I’m not often lost for words – when writing, at least – but right at this moment I’m blocked. I’m aware of the source of my difficulty, so let’s begin with that.
If I hadn’t been invited to a media screening of In Search of Beethoven followed by a Q&A session with the director, award-winning documentary film-maker Phil Grabsky, I probably wouldn’t have made the effort to see it. And would have denied myself one of the best movie experiences of this year – ah damn it, of any year.
I ask myself: what words would I have taken notice of, and from what reviewer, that would have swayed me to chase this one down? No answer comes. How, then, can I influence you, dear reader, to get your arse in front of this superb film so you can share the joy?
Well, let’s begin with the converted. If you love Beethoven, just go. You will not have seen anything on your man that comes close to this. I can try to break the movie down into its elements to give some idea of what to expect, but no analysis is going to effectively communicate the emotional power of those elements as Grabsky has combined them in this brilliant and profoundly affecting work.
First, there is the music. The film is full of it. Gabsky travelled Europe and the US in quest of breathtaking performances from some of the world’s best, and do they deliver! There is one sequence in which a wild-haired conductor all but explodes in a shower of sweat as he brings his orchestra to a tumultuous finale that has to qualify as one of the most dramatic and exciting moments I’ve seen on film.
In stark and thankful contrast to yer rock video (yawn), which generally includes footage of anything but the band actually playing, Grabsky focuses unashamedly on virtuoso musicians doing their thing. Why would you want cutaways to other stuff?
Fingers delicately running over the piano keys or thumping out the dramatic chords you associate with Ludwig van. The faces of the musicians as they channel the spirit of the composer through their instruments. That’s what I want to see, and that’s what Grabsky gives us. And make no mistake, there is plenty of room for cinematic art within the parameters of performance: the simple, elegant close-up captures of seesawing bows on violin strings, for example, are images to marvel at. Unforgettable.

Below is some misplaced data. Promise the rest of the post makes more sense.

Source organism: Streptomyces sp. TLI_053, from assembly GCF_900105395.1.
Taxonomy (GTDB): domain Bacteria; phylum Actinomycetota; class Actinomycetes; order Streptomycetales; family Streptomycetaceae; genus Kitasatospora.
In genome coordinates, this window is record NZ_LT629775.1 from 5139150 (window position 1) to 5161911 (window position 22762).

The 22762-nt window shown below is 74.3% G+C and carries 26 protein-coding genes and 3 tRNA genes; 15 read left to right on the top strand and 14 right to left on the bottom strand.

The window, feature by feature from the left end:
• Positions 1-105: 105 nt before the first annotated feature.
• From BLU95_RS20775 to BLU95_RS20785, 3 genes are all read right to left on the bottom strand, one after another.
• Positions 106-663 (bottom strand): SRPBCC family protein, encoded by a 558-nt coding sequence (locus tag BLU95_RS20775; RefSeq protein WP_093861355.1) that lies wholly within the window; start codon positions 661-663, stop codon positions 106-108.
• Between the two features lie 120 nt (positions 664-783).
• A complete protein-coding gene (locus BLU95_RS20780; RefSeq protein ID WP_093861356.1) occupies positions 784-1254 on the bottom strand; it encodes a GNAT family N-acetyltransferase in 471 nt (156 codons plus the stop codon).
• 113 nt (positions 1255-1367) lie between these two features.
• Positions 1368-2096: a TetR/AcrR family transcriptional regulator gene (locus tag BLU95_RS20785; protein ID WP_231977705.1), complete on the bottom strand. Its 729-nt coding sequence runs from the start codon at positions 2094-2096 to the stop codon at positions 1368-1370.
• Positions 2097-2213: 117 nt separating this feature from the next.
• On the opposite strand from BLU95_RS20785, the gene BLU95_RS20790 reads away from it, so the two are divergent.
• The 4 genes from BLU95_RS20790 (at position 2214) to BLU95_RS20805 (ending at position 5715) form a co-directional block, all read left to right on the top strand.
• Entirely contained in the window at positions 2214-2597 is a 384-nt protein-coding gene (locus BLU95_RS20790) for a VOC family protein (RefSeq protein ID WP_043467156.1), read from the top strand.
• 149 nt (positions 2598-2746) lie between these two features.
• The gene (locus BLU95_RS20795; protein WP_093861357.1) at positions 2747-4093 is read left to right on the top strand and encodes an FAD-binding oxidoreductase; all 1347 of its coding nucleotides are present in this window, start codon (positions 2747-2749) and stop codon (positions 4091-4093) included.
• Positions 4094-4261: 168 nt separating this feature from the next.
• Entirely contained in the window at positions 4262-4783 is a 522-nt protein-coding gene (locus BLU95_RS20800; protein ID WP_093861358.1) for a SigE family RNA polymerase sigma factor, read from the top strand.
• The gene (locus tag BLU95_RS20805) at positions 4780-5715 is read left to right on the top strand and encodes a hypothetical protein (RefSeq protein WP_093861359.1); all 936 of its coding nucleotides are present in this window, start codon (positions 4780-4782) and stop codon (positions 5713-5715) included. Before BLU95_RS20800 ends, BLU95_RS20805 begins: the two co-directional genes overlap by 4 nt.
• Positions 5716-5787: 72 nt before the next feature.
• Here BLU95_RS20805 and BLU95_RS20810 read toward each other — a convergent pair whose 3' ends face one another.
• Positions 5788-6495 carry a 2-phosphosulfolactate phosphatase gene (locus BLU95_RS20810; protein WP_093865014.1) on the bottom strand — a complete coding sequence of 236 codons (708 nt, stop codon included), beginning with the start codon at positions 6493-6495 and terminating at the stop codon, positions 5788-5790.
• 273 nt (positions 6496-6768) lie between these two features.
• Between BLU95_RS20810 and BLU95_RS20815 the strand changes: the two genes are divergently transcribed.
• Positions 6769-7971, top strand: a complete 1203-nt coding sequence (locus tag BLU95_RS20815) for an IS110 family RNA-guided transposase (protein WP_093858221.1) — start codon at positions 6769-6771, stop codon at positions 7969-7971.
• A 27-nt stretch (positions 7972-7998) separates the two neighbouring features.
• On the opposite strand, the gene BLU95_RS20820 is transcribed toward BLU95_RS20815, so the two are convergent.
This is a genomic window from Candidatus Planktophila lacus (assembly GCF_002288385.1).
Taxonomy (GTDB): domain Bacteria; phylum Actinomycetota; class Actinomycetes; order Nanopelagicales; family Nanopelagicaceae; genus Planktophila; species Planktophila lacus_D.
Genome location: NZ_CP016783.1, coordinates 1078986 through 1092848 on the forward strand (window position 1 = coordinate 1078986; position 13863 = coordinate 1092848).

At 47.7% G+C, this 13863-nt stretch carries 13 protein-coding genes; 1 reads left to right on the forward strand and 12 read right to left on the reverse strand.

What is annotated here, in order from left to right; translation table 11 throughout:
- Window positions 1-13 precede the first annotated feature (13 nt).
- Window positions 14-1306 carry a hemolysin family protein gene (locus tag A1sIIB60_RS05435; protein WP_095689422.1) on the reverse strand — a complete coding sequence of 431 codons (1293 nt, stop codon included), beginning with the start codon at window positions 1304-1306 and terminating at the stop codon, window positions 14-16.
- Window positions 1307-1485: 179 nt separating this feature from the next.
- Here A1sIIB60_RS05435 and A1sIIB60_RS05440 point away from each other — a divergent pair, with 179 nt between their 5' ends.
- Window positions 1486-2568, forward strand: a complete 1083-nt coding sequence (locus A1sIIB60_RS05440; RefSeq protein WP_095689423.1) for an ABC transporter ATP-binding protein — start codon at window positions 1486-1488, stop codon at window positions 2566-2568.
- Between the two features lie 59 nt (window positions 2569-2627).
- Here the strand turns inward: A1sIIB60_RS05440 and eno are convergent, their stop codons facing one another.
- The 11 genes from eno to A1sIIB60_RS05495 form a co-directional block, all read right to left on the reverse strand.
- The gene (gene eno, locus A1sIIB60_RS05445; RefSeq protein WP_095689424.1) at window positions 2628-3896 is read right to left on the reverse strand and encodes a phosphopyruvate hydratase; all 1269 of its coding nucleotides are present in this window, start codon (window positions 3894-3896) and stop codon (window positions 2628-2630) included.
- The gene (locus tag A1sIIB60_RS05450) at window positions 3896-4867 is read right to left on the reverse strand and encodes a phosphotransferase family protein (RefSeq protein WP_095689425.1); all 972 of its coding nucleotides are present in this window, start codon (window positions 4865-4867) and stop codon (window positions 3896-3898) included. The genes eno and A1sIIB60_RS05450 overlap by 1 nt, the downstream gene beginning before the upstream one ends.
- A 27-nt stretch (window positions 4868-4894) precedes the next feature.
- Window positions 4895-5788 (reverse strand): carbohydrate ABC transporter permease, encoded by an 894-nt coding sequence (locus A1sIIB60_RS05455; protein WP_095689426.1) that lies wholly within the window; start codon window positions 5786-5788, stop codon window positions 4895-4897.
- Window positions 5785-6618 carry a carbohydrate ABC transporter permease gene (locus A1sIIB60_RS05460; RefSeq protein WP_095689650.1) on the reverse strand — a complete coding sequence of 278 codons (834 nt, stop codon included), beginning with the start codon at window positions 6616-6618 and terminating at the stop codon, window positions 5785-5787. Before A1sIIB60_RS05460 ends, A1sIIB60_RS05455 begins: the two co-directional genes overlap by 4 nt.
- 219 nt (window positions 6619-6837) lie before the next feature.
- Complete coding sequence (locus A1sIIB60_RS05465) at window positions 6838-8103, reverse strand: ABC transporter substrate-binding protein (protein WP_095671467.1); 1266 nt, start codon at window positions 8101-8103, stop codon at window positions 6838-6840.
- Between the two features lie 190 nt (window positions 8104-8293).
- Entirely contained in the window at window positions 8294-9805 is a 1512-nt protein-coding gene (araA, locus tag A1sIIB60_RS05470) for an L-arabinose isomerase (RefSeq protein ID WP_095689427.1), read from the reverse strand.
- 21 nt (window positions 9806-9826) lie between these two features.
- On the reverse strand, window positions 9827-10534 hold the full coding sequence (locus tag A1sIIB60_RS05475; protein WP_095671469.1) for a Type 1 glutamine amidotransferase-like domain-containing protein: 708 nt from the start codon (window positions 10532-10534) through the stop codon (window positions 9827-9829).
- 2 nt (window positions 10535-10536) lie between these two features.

There are riveting interviews with musicologists, virtuoso musicians and conductors – specialists of renown and authority whose collective insight into Beethoven’s music and conjecture on the vision and psychology that informs it open up new possibilities of appreciation for the uninitiated, and perhaps even for aficionados.
Grabsky builds a composite picture of Beethoven through these interviews, through biographical snippets and anecdotes from historical records, through portraits and sketches, scores in the composer’s hand full of crossings-out and alterations, on-locale shots of Beethoven’s haunts in Vienna and other parts of Austria, and a selection of narrated content from letters he wrote at various stages of his life (this is especially poignant – it’s as if the composer is speaking to us directly).
We are left with an impression of Beethoven the person that fleshes out the clichéd image of the demented genius glowering through his deafness, shackled to his miserable fate as a lonely, loveless, tormented figure heroically bearing his great gifts to eternity. With Grabsky’s treatment, he is given a humanity that adds new dimensions to his music.
French pianist Hélène Grimaud (mon Dieu, what an exquisite creature!) performs a section from the 5th Piano Concerto (I think) of profound sadness and beauty that seemed to speak to me directly of the composer’s transcendence through art of his personal suffering: his deafness and poor health that plagued him throughout his life, his inability to cross the loathsome boundaries of class regardless of his prodigious talent, his doomed attempts to win the love of aristocratic women, his lack of material comforts. I have never before experienced music “speaking” to me like that. It was overwhelming, a direct result of Grabsky’s contextualizing of Beethoven’s life and music.
This film has revived my interest in Beethoven’s work and in classical music generally. I don’t pretend to any more than a basic understanding of classical, and it does not have the immediacy and primal appeal of my first love, rock, but give it some time and enough listens and…oh, enough. Suffice it to say that Beethoven’s Piano Concerto No 5 has not been out of my CD player since I saw In Search Of Beethoven. I look forward to reacquainting myself with my long-neglected collection of classical music, but for now, that Piano Concerto No 5 CD is staying right where it is.
If you’re a classical music buff, this movie is unmissable. If you’re not, it’s still unmissable. And to quote Peter Holland during his Q&A session with Phil Grabsky, “if you don’t like ‘classical’…how do you know you don’t?” Give it a go. There is no better place to start than by seeing this extraordinary film.
Perth folk can catch it at Cinema Paradiso, Northbridge – coming soon. If you can’t make it to the cinema, do the next best thing and buy the video, which is available online from Seventh Art Productions. Profits from your purchase will go towards financing Phil Grabsky’s next movie…and going by this one, that’s a worthy cause indeed.
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